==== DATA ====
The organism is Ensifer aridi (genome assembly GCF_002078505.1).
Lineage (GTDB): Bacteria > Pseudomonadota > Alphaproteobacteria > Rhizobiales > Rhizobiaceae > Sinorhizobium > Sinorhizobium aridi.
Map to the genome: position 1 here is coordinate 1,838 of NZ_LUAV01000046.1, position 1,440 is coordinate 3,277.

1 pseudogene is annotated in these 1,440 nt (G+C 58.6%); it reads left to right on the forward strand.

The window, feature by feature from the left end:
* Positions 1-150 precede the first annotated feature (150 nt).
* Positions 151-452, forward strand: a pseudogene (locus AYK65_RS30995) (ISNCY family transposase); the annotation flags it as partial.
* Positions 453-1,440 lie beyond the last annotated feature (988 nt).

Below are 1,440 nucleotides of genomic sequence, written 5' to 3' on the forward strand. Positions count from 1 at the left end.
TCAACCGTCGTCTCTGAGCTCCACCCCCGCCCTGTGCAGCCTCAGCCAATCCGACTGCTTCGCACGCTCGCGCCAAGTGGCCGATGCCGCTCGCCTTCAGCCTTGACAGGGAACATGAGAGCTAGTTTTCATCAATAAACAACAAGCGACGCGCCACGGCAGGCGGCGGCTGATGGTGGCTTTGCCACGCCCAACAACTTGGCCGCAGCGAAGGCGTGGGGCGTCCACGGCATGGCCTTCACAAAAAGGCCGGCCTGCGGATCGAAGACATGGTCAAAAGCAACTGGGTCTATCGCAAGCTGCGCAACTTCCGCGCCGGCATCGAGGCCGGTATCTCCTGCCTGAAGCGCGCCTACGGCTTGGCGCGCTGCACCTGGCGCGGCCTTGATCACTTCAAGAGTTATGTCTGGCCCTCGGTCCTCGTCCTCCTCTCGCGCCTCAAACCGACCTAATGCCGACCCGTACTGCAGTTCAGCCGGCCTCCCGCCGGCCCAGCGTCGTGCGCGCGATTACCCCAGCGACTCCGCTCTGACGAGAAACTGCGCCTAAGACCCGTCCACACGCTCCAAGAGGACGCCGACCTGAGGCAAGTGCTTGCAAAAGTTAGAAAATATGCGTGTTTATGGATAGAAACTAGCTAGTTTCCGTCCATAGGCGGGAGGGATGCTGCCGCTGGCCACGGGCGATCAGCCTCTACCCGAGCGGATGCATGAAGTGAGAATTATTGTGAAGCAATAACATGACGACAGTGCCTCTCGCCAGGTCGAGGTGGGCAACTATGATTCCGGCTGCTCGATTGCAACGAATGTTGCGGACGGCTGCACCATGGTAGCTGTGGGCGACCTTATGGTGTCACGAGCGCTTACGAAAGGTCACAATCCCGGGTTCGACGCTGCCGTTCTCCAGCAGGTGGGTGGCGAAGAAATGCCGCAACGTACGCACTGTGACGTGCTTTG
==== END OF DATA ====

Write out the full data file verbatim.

The organism is Ensifer aridi (genome assembly GCF_002078505.1).
Lineage (GTDB): Bacteria > Pseudomonadota > Alphaproteobacteria > Rhizobiales > Rhizobiaceae > Sinorhizobium > Sinorhizobium aridi.
Map to the genome: position 1 here is coordinate 1,838 of NZ_LUAV01000046.1, position 1,440 is coordinate 3,277.

1 pseudogene is annotated in these 1,440 nt (G+C 58.6%); it reads left to right on the forward strand.

The window, feature by feature from the left end:
* Positions 1-150 precede the first annotated feature (150 nt).
* Positions 151-452, forward strand: a pseudogene (locus AYK65_RS30995) (ISNCY family transposase); the annotation flags it as partial.
* Positions 453-1,440 lie beyond the last annotated feature (988 nt).

Below are 1,440 nucleotides of genomic sequence, written 5' to 3' on the forward strand. Positions count from 1 at the left end.
TCAACCGTCGTCTCTGAGCTCCACCCCCGCCCTGTGCAGCCTCAGCCAATCCGACTGCTTCGCACGCTCGCGCCAAGTGGCCGATGCCGCTCGCCTTCAGCCTTGACAGGGAACATGAGAGCTAGTTTTCATCAATAAACAACAAGCGACGCGCCACGGCAGGCGGCGGCTGATGGTGGCTTTGCCACGCCCAACAACTTGGCCGCAGCGAAGGCGTGGGGCGTCCACGGCATGGCCTTCACAAAAAGGCCGGCCTGCGGATCGAAGACATGGTCAAAAGCAACTGGGTCTATCGCAAGCTGCGCAACTTCCGCGCCGGCATCGAGGCCGGTATCTCCTGCCTGAAGCGCGCCTACGGCTTGGCGCGCTGCACCTGGCGCGGCCTTGATCACTTCAAGAGTTATGTCTGGCCCTCGGTCCTCGTCCTCCTCTCGCGCCTCAAACCGACCTAATGCCGACCCGTACTGCAGTTCAGCCGGCCTCCCGCCGGCCCAGCGTCGTGCGCGCGATTACCCCAGCGACTCCGCTCTGACGAGAAACTGCGCCTAAGACCCGTCCACACGCTCCAAGAGGACGCCGACCTGAGGCAAGTGCTTGCAAAAGTTAGAAAATATGCGTGTTTATGGATAGAAACTAGCTAGTTTCCGTCCATAGGCGGGAGGGATGCTGCCGCTGGCCACGGGCGATCAGCCTCTACCCGAGCGGATGCATGAAGTGAGAATTATTGTGAAGCAATAACATGACGACAGTGCCTCTCGCCAGGTCGAGGTGGGCAACTATGATTCCGGCTGCTCGATTGCAACGAATGTTGCGGACGGCTGCACCATGGTAGCTGTGGGCGACCTTATGGTGTCACGAGCGCTTACGAAAGGTCACAATCCCGGGTTCGACGCTGCCGTTCTCCAGCAGGTGGGTGGCGAAGAAATGCCGCAACGTACGCACTGTGACGTGCTTTG